The Sensex and the Nifty gained 7.21% and 7.84% respectively due to the Fed’s policy decision but lost momentum due to the repo rate hike by the RBI. The Fed’s decision to continue with the stimulus restored confidence in the emerging market assets. The INR appreciated 6.16% against the USD in the month of September 2013.The FII equity investments in India was at USD 2.09 billion for the month of September 2013 as against a USD 3.63 billion outflow that was seen cumulatively from June 2013 to August 2013. The FII investment inflows are expected to remain volatile on account of the second quarter monetary policy review hinting a further rate hike. The Q2FY14 results are expected to steer the markets in this month and it is expected that it would be positive for the export related sectors and negative for the import related sectors. Banks would be expected to post muted numbers on account of tightened liquidity conditions and hardened interest rates.
China’s benchmark index gained 3% in the last month on account of positive economic data led by manufacturing with the Purchasing Managers Index (PMI) rising to a 6 month high of 51.2 signalling a firm recovery in the Chinese economy. Recovery in the economic activity in the Eurozone also helped the German DAX index register a 5.7% gain in the month of September 2013.
Crude Oil prices declined 6.35% to USD 108/bbl due to ease in political tensions in the middle east and gold prices declined 5.31% to USD 1337/Oz on account of an economic recovery in China and the Fed’s decision to carry on with Quantitative Easing.
Federal Reserve (Fed) Policy Decision
The Federal Open Market Committee (FOMC) in its decision on 18th September decided to continue with the USD 85 billion bond purchases every month to stimulate the US economy for a sustained recovery. The US economy has been expanding at a moderate pace along with an improvement in the labor market conditions but the Unemployment rate at 7.3% is well above the Fed’s comfort levels. Household spending and business fixed investment have advanced and housing sector is showing recovery but the mortgage rates that have risen from 3.40% in April 2013 to 4.6% as of September 2013 could derail the incipient housing sector recovery. US tight fiscal policy stance also hinders economic growth. The CPI inflation below the target rate of 2% is still not a healthy sign for the economy and could pose risks to the economic performance. The FOMC decided to therefore continue with the purchase of mortgage backed securities at a pace of USD 40 billion per month and longer-term Treasury securities at a pace of USD 45 billion per month. The Federal funds rate range stays at 0% to 0.25% until the unemployment rate remains above 6.5%. The Fed would also maintain its policy of reinvesting principal payments from its holdings of agency debt and agency mortgage backed securities and rolling over maturing Treasury securities to support the economy. The tapering of the asset purchase program would now depend on the economic recovery in the near future.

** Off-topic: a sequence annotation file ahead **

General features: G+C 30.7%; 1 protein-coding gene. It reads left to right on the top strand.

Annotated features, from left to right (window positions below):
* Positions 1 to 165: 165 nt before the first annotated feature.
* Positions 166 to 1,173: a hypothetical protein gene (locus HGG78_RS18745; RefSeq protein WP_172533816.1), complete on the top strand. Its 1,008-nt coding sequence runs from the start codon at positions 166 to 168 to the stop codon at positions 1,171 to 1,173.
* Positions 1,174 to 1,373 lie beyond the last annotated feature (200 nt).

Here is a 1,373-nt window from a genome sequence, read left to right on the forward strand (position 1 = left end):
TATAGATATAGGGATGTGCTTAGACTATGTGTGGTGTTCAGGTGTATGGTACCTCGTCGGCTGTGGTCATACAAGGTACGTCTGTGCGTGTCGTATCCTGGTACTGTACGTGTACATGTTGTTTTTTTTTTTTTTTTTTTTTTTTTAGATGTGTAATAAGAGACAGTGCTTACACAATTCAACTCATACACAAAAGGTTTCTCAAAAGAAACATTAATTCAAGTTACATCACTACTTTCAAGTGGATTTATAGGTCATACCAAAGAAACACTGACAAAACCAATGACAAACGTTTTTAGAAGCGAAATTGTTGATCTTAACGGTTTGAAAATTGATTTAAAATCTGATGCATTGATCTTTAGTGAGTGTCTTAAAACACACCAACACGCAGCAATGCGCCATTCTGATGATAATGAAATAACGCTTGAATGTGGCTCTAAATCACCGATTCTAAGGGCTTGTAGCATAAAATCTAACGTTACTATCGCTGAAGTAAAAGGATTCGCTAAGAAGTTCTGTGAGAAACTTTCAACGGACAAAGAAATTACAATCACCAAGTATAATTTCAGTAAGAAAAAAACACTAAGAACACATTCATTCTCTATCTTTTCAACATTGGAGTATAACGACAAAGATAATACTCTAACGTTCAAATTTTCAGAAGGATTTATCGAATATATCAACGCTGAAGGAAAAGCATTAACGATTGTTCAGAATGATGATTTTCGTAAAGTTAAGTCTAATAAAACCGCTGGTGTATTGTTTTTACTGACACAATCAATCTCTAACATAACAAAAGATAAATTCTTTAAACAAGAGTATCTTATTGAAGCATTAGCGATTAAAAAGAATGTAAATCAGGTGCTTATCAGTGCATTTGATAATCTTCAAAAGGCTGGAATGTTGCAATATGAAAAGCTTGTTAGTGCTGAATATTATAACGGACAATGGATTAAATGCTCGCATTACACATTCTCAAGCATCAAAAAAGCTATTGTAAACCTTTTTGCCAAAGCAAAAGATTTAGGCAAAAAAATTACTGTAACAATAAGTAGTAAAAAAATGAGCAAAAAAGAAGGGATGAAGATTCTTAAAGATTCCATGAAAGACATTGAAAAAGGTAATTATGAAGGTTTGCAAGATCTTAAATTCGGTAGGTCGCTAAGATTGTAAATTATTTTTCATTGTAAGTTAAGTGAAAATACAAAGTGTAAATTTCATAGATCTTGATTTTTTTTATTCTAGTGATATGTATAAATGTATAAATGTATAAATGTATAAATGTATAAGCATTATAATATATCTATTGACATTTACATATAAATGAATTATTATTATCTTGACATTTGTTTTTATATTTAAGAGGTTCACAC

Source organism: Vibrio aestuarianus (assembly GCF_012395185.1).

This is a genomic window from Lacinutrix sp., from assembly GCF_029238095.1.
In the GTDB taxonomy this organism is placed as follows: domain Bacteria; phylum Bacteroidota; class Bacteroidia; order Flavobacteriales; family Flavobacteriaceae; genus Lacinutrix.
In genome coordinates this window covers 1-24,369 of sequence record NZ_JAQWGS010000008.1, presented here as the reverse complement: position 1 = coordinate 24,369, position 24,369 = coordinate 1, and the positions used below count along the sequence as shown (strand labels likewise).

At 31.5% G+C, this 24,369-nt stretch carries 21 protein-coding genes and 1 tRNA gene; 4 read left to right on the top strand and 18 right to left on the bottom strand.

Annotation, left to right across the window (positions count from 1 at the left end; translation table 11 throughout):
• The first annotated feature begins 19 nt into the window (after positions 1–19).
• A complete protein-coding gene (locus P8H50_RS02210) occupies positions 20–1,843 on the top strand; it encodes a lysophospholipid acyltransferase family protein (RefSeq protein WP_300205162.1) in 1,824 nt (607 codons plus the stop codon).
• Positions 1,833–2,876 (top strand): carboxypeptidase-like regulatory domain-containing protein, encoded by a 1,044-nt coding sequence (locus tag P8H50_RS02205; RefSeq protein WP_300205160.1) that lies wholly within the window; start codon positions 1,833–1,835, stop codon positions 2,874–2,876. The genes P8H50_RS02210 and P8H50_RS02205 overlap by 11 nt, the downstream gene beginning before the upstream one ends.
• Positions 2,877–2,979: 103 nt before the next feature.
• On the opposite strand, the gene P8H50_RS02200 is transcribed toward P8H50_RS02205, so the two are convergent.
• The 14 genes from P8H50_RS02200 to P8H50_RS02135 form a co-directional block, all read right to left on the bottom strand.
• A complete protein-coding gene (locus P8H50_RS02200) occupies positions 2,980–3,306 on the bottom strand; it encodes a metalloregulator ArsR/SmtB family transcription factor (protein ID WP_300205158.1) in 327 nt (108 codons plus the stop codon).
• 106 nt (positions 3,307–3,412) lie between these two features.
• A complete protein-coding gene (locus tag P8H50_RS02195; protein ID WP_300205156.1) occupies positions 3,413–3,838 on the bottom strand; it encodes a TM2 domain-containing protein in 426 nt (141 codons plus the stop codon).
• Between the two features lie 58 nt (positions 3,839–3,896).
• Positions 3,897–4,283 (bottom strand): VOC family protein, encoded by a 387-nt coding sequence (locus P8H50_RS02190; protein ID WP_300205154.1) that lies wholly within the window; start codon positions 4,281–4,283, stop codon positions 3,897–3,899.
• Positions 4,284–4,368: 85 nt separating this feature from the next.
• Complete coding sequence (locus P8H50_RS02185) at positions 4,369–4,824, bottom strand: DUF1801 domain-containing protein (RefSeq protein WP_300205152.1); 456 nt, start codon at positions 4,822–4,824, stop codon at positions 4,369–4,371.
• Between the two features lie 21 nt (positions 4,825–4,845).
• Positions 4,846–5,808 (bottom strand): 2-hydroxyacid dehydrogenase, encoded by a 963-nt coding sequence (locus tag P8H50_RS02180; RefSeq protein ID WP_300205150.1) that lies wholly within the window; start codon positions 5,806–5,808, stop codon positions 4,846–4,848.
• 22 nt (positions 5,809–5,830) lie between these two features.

The major currencies strengthened against the USD on the back of the Fed’s policy decisions. Emerging market witnessed an inflow of funds as investors took this opportunity to buy into beaten down emerging assets. The Japanese Yen remained flat on a month on month basis at JPY 98.24 per USD but the Euro appreciated by 2.07% to USD 1.3520 per Euro for the month of September 2013. The USD Index declined 2.03% to 80.27 last month on account of the weakness seen in the USD due to the Fed’s decision to continue with the stimulus.
RBI Mid-Quarter Monetary Policy Review
The Wholesale Price Index (WPI) inflation was reported at 6.1% in the month of August 2013 against 5.79% seen in the month of July 2013. The food inflation was reported at 18.2% in August 2013 against 11.9% in July 2013, fuel inflation remained flat at 11.3% in August 2013 and the manufactured products inflation came in at 1.9% in August 2013 compared to 2.8% in the month of July 2013. The Consumer Price Index (CPI) inflation was reported at 9.52% in the month of August 2013 against 9.64% seen in the month of July 2013. The RBI in its mid-quarter monetary policy review last month decided to hike the repo rate by 25 basis points (bps) to 7.5% from 7.25% due to inflation concerns for the Indian economy. Measures that were introduced to contain the INR volatility were rolled back partially to ease the operational flexibility in the monetary system. The marginal standing facility (MSF) rate was reduced by 75 bps from 10.25% to 9.5% and the Cash reserve ratio (CRR) was reduced from 99% to 95% of the daily requirement. The further roll back in measures would depend on the exchange rate volatility as indicated by the RBI. The mention of the stable nominal anchor for inflation is positive in the sense that it would bring focus to the monetary policy and drive decisions based on specific economic data reported in the future. Concerns still remain on the possibility of an another 25 bps hike in the repo rate for the second quarter policy review in the month of October 2013 on account of elevated inflation levels of CPI and WPI.